But as the State Department publicly catalogued those very abuses, the NSA worked to provide increased surveillance assistance to the ministry that perpetrated them. The move is part of the Obama Administration’s increasingly close ties with the Saudi regime; beyond the new cooperation with the MOI, the memo describes “a period of rejuvenation” for the NSA’s relationship with the Saudi Ministry of Defense.

In general, U.S. support for the Saudi regime is long-standing. One secret 2007 NSA memo lists Saudi Arabia as one of four countries where . . .

Continue reading.

Written by LeisureGuy

25 July 2014 at 7:06 pm

CIA gets secret whistleblower email, Congress worries about more spying

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Man, the gloves are off. The CIA feels powerful enough that it can reveal that it’s reading confidential Congressional email, which is illegal on any number of counts, beginning with: the CIA is not to mount operations in the US. But that’s obviously long gone, and the CIA is not only operating within the US but also spying on their overseers. In no way is that appropriate. Or legal. But the CIA at this point doesn’t care, which speaks volumes. And Obama faces now a choice: own it (the CIA is part of the Executive Branch, which he presumably heads), or repudiate it. Big decision that will let us know which way things are going.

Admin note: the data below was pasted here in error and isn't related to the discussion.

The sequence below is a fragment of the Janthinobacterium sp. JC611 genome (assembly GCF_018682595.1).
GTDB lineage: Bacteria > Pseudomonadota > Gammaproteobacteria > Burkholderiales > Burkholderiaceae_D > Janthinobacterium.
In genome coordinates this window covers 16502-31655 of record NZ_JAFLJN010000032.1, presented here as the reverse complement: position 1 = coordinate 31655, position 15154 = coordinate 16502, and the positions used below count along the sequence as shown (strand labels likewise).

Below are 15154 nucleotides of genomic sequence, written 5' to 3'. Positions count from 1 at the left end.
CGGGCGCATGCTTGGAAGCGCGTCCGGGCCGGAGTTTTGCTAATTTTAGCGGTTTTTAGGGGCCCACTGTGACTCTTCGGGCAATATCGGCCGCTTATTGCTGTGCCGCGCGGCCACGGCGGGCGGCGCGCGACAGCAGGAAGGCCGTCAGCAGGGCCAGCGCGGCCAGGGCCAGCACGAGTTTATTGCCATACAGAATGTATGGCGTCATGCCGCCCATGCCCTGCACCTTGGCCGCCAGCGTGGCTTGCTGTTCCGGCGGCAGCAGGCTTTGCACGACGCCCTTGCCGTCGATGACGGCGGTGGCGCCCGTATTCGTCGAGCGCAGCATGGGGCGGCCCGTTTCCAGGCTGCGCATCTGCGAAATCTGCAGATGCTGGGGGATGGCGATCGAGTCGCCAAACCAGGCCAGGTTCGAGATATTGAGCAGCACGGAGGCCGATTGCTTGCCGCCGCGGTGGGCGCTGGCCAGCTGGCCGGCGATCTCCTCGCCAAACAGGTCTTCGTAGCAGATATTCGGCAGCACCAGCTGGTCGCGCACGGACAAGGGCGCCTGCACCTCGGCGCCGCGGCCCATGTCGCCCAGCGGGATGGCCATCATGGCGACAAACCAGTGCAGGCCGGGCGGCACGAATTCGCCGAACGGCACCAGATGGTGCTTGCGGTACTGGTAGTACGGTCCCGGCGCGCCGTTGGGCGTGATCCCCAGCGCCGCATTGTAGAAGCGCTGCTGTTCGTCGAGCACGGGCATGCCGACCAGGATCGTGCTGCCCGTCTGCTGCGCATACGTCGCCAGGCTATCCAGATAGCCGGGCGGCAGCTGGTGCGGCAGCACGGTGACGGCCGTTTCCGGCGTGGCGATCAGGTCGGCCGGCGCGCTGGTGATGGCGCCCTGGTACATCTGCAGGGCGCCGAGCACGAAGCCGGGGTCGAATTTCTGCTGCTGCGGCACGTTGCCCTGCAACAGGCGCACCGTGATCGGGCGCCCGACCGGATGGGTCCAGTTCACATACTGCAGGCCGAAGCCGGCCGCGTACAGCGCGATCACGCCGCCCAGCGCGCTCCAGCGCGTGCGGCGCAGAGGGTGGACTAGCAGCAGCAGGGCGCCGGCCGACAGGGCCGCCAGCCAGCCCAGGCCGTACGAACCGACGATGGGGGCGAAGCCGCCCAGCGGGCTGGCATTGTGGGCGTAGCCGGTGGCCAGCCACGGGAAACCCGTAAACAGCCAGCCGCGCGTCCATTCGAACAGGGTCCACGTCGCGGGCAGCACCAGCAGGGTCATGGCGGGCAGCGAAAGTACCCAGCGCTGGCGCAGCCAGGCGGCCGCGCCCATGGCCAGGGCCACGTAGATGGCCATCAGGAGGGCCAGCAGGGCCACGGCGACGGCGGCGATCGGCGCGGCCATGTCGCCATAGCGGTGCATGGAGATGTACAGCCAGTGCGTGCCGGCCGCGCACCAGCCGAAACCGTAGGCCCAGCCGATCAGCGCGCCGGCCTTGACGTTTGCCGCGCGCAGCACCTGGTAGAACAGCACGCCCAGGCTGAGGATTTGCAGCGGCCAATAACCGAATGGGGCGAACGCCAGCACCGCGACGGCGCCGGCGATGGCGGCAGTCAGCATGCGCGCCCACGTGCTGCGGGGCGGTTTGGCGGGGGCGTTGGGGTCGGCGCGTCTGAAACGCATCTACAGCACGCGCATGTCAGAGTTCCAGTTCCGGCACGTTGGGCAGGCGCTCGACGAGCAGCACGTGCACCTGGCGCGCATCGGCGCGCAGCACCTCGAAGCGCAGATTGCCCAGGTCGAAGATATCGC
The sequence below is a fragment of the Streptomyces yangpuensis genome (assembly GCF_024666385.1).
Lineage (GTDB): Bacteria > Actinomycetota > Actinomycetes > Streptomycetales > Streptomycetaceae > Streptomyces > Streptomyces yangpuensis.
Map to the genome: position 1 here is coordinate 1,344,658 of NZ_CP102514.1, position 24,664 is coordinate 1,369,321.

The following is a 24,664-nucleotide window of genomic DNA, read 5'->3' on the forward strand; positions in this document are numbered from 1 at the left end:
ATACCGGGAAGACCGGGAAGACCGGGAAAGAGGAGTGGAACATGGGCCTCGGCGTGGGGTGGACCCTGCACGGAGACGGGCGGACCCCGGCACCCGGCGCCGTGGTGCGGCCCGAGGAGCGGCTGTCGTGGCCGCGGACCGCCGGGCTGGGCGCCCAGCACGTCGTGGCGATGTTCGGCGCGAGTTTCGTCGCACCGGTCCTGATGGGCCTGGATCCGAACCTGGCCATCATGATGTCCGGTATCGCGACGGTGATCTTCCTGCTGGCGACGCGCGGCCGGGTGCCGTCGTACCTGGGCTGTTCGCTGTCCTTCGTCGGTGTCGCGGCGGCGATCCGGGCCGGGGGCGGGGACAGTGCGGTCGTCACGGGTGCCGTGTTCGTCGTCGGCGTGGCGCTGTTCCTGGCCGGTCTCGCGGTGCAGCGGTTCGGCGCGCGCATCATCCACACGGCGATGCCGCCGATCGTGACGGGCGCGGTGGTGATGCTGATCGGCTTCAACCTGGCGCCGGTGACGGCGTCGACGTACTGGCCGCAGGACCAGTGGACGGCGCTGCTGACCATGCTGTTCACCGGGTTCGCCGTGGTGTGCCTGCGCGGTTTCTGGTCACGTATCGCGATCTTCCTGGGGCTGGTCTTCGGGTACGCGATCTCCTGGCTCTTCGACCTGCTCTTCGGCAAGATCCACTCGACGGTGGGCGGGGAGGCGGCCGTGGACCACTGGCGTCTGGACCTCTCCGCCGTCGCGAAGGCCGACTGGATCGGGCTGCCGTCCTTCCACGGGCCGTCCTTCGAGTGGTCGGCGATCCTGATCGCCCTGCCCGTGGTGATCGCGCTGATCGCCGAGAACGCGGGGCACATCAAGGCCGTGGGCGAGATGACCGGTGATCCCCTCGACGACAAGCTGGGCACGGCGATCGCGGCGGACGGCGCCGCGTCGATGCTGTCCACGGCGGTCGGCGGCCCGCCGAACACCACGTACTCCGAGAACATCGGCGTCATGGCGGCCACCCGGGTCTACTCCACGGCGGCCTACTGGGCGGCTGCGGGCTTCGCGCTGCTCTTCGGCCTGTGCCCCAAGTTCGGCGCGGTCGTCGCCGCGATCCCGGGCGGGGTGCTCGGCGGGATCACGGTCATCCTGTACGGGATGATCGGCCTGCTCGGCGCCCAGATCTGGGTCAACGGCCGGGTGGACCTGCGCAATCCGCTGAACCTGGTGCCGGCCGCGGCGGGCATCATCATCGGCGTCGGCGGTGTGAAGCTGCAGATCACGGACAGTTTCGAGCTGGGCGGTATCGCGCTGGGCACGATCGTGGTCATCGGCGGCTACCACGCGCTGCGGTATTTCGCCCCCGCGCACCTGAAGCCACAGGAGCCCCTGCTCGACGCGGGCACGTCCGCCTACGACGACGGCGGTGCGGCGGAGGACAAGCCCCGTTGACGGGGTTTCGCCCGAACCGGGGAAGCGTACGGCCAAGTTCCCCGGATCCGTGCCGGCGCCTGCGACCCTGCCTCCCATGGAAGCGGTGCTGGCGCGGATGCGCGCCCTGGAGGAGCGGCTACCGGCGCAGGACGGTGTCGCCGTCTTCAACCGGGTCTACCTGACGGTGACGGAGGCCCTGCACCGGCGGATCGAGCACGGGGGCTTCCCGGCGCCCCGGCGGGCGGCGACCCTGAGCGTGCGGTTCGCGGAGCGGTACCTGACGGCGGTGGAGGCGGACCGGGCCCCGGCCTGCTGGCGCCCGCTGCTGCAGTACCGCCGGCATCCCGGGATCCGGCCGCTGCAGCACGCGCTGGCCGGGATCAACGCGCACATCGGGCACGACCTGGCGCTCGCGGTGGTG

Written by LeisureGuy

25 July 2014 at 6:35 pm

Best calendar apps for the iPhone

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For you iPhone fans.

Written by LeisureGuy

25 July 2014 at 1:31 pm

Posted in Daily life, Technology

Forgotten knowledge: Rapid-fire archery edition

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Written by LeisureGuy

25 July 2014 at 12:02 pm

Posted in Daily life

The Book of Bad Arguments

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A very nice illustrated on-line book. Read using the arrow keys. Well worth a review. Many of the bad arguments will be quite familiar…

Written by LeisureGuy

25 July 2014 at 11:57 am

Posted in Books, Education

US Border Patrol seems still a work in progress

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Gil Kerlikowske has his work cut out for him, as this news report from Marcus McIntosh makes clear: